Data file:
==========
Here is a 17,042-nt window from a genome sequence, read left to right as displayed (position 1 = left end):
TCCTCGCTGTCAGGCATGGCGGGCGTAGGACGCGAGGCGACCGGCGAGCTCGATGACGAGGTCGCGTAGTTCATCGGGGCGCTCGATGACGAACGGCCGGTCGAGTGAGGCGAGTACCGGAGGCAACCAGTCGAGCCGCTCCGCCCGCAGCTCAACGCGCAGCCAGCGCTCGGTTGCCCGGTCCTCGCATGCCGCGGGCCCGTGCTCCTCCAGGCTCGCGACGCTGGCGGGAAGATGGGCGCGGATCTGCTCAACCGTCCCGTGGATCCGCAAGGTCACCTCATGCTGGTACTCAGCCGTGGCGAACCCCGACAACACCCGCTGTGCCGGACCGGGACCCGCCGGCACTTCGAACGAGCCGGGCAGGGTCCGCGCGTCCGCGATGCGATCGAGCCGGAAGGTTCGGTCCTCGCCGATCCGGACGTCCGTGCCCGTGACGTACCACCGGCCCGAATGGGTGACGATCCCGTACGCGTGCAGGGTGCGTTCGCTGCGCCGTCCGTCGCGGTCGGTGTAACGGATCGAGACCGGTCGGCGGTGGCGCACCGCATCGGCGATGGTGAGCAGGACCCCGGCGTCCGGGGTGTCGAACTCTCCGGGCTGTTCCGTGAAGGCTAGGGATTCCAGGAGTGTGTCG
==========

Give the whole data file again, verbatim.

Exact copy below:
Here is a 17,042-nt window from a genome sequence, read left to right as displayed (position 1 = left end):
TCCTCGCTGTCAGGCATGGCGGGCGTAGGACGCGAGGCGACCGGCGAGCTCGATGACGAGGTCGCGTAGTTCATCGGGGCGCTCGATGACGAACGGCCGGTCGAGTGAGGCGAGTACCGGAGGCAACCAGTCGAGCCGCTCCGCCCGCAGCTCAACGCGCAGCCAGCGCTCGGTTGCCCGGTCCTCGCATGCCGCGGGCCCGTGCTCCTCCAGGCTCGCGACGCTGGCGGGAAGATGGGCGCGGATCTGCTCAACCGTCCCGTGGATCCGCAAGGTCACCTCATGCTGGTACTCAGCCGTGGCGAACCCCGACAACACCCGCTGTGCCGGACCGGGACCCGCCGGCACTTCGAACGAGCCGGGCAGGGTCCGCGCGTCCGCGATGCGATCGAGCCGGAAGGTTCGGTCCTCGCCGATCCGGACGTCCGTGCCCGTGACGTACCACCGGCCCGAATGGGTGACGATCCCGTACGCGTGCAGGGTGCGTTCGCTGCGCCGTCCGTCGCGGTCGGTGTAACGGATCGAGACCGGTCGGCGGTGGCGCACCGCATCGGCGATGGTGAGCAGGACCCCGGCGTCCGGGGTGTCGAACTCTCCGGGCTGTTCCGTGAAGGCTAGGGATTCCAGGAGTGTGTCG